All U.S. universities that participate in federal financial aid programs are required to comply with the Clery Act, a law that compels institutions to report incidents of crime on or near campus. However, when asked about how their campus handles Clery Act compliance, many education abroad (EA) professionals will admit that they’re unsure of their responsibilities and their institution’s approach.
This webinar is designed for EA professionals who have ever wondered:
- What type of health or safety incidents am I required to report?
- How does the Clery Act impact EA and when is reporting an incident necessary?
- Does my office have an airtight policy that meets compliance standards?
Join speakers Dru Simmons (The Ohio State University), Phillip Johnson (Notre Dame University), and Amanda Kelso (Duke University) as they explain the key points of the Clery Act and offer tools for you to develop or strengthen your own Clery Act compliance strategy.
Phillip Johnson provides an overview of the Clery Act and discusses when incident reporting is required. Amanda Kelso shares how her EA office established clear guidelines for reporting incidents, while Dru Simmons covers the risk management side of Clery Act compliance, with details on how to strengthen collaboration and align strategies on campus to ensure a strong response to Clery-related incidents.
Invite your education abroad managers and advisers, as well as campus safety officers and risk managers, to join this webinar. Sharing NAFSA webinars is a cost-effective method of staying abreast of the hottest topics facing the field today. Show the webinar in a room with a projector, and invite as many attendees as you wish for the price of one registration!
- Explain when and how the Clery Act impacts EA programs.
- Identify key stakeholders and build ongoing relationships for compliance with the Clery Act.
- Develop a process to ensure incidents are reported accurately according to Clery regulation—particularly those incidents impacting EA programs.
Notre Dame University
Phillip Johnson has more than 30 years of experience in police service and the security field. Since 2007, he has served as chief of police and director of emergency management at the University of Notre Dame, where he leads a staff of 78 regular employees, including 33 armed police officers and more than 250 part-time event workers.
Johnson received his BA from Notre Dame, as well as a master's degree in business administration from Notre Dame's Mendoza College of Business. Johnson completed basic police training in Michigan. He is a certified law enforcement officer in Indiana and a graduate of the Police Executive Leadership College at The Ohio State University.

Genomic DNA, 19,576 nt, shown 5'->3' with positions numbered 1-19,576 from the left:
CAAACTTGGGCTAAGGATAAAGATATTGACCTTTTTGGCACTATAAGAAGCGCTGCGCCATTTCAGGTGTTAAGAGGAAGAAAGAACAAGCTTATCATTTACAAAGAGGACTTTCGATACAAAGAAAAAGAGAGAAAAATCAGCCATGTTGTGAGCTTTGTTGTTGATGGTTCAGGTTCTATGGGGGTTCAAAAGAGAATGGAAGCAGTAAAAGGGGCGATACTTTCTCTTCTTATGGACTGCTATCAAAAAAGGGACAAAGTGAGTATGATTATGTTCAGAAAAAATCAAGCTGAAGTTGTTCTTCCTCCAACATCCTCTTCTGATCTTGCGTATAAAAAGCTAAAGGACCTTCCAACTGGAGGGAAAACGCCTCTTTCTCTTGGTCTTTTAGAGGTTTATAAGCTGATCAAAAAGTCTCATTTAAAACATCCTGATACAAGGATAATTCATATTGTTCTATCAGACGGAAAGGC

Johnson has presented to a number of professional organizations, both locally and nationally, on a variety of public safety matters, including the Clery Act, town-gown relations, and major special event management. Johnson is a past president of the International Association of Campus Law Enforcement Administrators (IACLEA) and has served as a team leader for the IACLEA's Loaned Executive Management Assessment Program.
Amanda Kelso, Ed.D
Amanda Kelso has worked in the field of international higher education for more than 20 years. She has a BA and an MA in Spanish from the University of North Carolina (UNC)-Chapel Hill, as well as a doctorate in higher education administration from North Carolina State University and a graduate certificate in technology and communication from UNC.
As an undergraduate student, she spent her junior year studying at the Universidad de Sevilla, and later returned to live and work in Spain as resident director of a U.S.-based university program. Prior to joining Duke University, she taught university-level Spanish for 2 years and served as director of an international residence hall.
Kelso has held leadership positions in international education professional organizations at the state, regional, and national levels, and has been with the Duke University Global Education Office for Undergraduates since 1997. Her primary interests are study abroad program management and assessment, and education technology.
The Ohio State University
Dru Simmons currently serves as the international risk manager at The Ohio State University, where he coordinates the activities and implements the operating procedures of the provost-appointed International Travel Policy Committee. He also administers the supplemental travel insurance program and serves as the emergency responder for the university's international emergency protocol. His role includes oversight of the university's international programs' compliance with federal regulations, including the Clery Act, Title IX, and authorized travel to Cuba.
Prior to joining Ohio State, Dru spent 17 years in study abroad administration within a public university system, one of the nation's largest providers of study abroad programming, and an overseas program site in Costa Rica.
Dru earned his BA in political science from Messiah College and an MA in history from the State University of New York. He has held multiple leadership and training roles in NAFSA and is currently a member of the NAFSA Trainer Corps.